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Bladder cancer "attacked and killed by the cold virus"


Divide bladder cancer cellsImage copyright
Photographic library of science

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A virus of bladder cancer cells infected and killed by the common cold in the study

A study of the common cold virus could help infect and kill the cells of bladder cancer, suggests a small study.

All the signs of the disease disappeared in a patient and, in 14, there was evidence that cancer cells had died.

Researchers from the University of Surrey said that the virus could "help revolutionize the treatment" for cancer and reduce the risk of recurring.

A beneficial body for bladder cancer described the "very exciting" study if larger studies confirmed the results.

Non-Muscular Invasive Bladder (NMIBC) is the 10th most common cancer in the United Kingdom, with about 10,000 new cases every year.

Current treatments for this type of bladder cancer are invasive or can cause severe and toxic side effects.

And constant and expensive follow-up is necessary to verify that the cancer has not returned after treatment.

"Join the party"

In this study, 15 patients with the disease received coxsackievirus that killed cancer (CVA21) through a catheter one week before surgery to eliminate their tumors.

When tissue samples were analyzed after surgery, there were signs that the virus had targeted and killed carcinogenic cells in the bladder.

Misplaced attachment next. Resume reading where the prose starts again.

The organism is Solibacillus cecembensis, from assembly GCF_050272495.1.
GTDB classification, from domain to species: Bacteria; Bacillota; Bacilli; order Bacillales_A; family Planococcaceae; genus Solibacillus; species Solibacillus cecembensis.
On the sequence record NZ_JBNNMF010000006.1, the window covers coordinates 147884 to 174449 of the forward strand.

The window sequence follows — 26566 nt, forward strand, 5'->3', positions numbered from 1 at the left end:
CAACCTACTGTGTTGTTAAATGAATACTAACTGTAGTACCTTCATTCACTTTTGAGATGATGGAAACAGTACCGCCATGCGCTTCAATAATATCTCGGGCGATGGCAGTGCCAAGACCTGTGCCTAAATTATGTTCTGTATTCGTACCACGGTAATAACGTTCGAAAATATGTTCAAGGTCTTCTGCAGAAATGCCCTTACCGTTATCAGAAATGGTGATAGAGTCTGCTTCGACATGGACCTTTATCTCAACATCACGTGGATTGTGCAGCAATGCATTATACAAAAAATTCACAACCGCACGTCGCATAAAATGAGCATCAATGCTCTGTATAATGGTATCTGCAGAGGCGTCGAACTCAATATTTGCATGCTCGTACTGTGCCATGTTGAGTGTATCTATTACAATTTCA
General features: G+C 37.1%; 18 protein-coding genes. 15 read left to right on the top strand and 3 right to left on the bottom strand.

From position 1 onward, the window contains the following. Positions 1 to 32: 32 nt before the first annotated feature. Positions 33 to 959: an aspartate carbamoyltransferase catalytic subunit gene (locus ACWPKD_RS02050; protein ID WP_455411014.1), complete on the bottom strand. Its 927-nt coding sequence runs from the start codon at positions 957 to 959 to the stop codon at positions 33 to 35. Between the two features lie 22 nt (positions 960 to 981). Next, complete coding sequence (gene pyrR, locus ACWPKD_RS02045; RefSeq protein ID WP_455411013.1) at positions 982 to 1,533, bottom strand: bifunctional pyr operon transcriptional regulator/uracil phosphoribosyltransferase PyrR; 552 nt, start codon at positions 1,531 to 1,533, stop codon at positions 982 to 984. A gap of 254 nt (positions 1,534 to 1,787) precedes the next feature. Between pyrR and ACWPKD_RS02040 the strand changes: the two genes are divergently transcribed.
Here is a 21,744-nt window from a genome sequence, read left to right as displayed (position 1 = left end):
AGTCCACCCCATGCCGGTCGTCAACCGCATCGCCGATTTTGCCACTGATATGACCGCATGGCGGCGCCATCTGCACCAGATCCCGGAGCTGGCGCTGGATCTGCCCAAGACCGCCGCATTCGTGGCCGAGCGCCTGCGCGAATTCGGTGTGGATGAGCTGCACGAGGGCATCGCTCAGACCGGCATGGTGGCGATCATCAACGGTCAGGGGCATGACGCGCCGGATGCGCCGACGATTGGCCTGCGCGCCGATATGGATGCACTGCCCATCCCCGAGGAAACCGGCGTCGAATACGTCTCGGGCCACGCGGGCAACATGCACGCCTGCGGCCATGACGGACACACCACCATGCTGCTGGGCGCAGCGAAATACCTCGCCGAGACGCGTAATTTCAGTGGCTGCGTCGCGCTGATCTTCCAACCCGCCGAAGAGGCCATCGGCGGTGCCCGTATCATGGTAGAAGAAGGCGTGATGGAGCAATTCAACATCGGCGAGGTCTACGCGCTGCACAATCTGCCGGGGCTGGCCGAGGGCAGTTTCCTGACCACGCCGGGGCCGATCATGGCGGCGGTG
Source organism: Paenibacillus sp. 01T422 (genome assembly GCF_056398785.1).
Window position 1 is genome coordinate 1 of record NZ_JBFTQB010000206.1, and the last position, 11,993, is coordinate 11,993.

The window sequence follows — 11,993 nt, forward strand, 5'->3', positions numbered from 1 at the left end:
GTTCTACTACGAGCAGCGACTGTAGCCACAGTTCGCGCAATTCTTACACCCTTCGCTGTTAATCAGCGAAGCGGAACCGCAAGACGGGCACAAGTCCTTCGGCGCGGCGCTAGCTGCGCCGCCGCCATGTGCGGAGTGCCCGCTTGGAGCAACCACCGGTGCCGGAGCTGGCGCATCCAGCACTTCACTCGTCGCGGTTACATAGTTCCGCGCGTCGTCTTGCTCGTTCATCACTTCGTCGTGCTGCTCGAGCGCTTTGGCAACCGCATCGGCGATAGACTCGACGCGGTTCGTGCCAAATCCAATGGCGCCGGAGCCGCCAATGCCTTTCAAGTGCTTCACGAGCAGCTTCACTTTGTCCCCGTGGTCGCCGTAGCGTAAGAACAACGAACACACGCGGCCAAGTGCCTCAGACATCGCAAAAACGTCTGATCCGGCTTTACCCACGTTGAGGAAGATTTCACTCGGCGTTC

Once these cells had died, the virus had reproduced and infected other cancer cells, but the other cells were left intact.

What the virus is doing is special, says the study leader, Professor Hardev Pandha, from the University of Surrey.

"The virus is found in cancer cells and kills them by triggering an immune protein, which implies the signaling of other immune cells to come to join the party," he said.

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Photographic library of science

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No side effects have been found in patients treated with the virus through a bladder catheter

Normally, bladder tumors are "cold" because they do not have immune cells to fight cancer.

But the actions of the virus make them "hot" and cause the body's immune system to react.

Professor Pandha said the same virus had also been tested with skin cancer, but this was the first time it was studied in a clinical trial of bladder cancer.

"The reduction of the tumor load and the increase in the cell death of cancer were observed in all patients and all signs of the disease were eliminated in a patient after a week of treatment, Showing its potential effectiveness, "he said.

"It should be noted that no significant side effects were observed in any patient."

"New era of treatment"

The plan now consists in using the common cold virus with a pharmacological treatment of targeted immunotherapy, called the control point inhibitor, in a future trial in more patients.

Dr. Nicola Annels, a researcher at the University of Surrey, said viruses such as coxsackievirus "could indicate a departure from the most established treatments such as chemotherapy."

Allen Knight, president of Action Bladder Cancer UK, said that bladder cancer cost the NHS more per patient than almost everyone else, due to the high recurrence rate.

He said the results of the study were "very exciting".

"If data on safety, tolerance and efficacy can be confirmed in studies and larger clinical trials, then it could be announced a new era in the treatment of non-invasive bladder cancer patients, such as myself, who often feel that innovations in cancer therapies are passing us. "

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